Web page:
• With thousands of items to learn, building e nough data for the AI is time-consuming.
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  • By working with lots of robots across multiple organizations, the data pool expands exponentially,
  • As each robot learns, this information is share with a central machine learning server.
  • That data can then be shared across robots across multiple companies, with no secrets revealed.

Why this matters is that it in theory enables much faster creation of effective AI models while maintaining data privacy and security — which meshes well with Apple’s overall approach to this technology.

“By using distributed learning, also known as federated learning, we are able to strike the right balance between having a wide range of data available and keeping data secure in the industrial environment,” said Jonathan Auberle, of the Institute of Materials Handling and Logistics (IFL) at the Karlsruhe Institute of Technology (KIT). KIT led the research.

Data that flies? Send less data

Yet another facet to Darwin AI’s work lay in developing an AI fit for edge computing using 5G. A report from 5G Innovation Lab explained why networks are so important,

“In the Industry 4.0-enabled smart factory, computers are connected and talk to each other. Lines are fully automated and controlled by robots. Autonomous vehicles transport goods to and from work cells.”

All of this generates data that must be moved from the edge where it is created to the central server where it is analyzed.

Indeed, “the news comes as use of AI in manufacturing begins to proliferate, even as mobile networks  build wireless technologies (network slicing, SD-WAN, etc) designed to support large numbers of connected devices across private networks built for resilience against hacking and also to deliver high QoS levels,” as I noted elsewhere.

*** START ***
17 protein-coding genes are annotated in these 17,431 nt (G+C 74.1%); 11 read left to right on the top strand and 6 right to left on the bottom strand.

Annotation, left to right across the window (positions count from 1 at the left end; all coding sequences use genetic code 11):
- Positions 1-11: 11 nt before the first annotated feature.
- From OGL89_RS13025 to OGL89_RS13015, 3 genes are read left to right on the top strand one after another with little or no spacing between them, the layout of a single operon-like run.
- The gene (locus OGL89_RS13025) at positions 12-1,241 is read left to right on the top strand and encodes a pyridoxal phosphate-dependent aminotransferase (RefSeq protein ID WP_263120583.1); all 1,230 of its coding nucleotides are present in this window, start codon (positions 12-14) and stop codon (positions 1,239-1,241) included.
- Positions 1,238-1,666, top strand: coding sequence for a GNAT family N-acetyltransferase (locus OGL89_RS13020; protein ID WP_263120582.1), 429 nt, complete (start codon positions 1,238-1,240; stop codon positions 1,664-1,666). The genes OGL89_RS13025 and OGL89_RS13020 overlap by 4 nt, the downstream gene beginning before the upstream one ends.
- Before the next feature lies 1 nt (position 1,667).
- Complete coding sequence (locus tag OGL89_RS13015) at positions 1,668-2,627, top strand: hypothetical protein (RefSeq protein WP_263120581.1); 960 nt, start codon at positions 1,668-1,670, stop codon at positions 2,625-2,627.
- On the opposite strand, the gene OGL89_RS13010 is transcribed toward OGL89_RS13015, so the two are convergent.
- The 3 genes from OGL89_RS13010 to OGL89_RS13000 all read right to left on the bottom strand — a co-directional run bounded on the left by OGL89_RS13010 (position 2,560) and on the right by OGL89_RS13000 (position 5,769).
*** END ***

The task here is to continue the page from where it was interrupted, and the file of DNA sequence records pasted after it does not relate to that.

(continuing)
What Apple might do

With so much focus on manufacturing on the Darwin AI resume, it seems plausible Apple might deploy some of the tech on its own production lines. Doing so could help the company on its quest to build a circular manufacturing system and drive efficiencies on its increasingly global network of iPhone production lines.

But the capacity to build effective machine-learning models using data in a private way will also be useful for a company with over one billion actively used devices in circulation. And the ability to minimize the data that must be transported on the network also has significant effect, particularly as Apple is thought to be developing AI models that perform almost entirely at the edge.

The capacity to share insights between machines while maintaining user privacy and security might help generate the kind of high-quality data the very best AI systems are going to need. It’s hard not to connect the dots and it’s really hard not to see a synergy between these systems and Vision Pro.

After all, with automated systems ready to spot faults on the production line, it’s an obvious next move for a chief engineer to use the Vision Pro to take a closer look before despatching any incident response team.

That’s just one of many implications, of course. But as the torrent of AI-related Apple news turns into a flood, you’d better begin placing your bets on exciting AI-related news announcements as Apple prepares for WWDC. After all, the internet of things already exists — now they just need to work better together.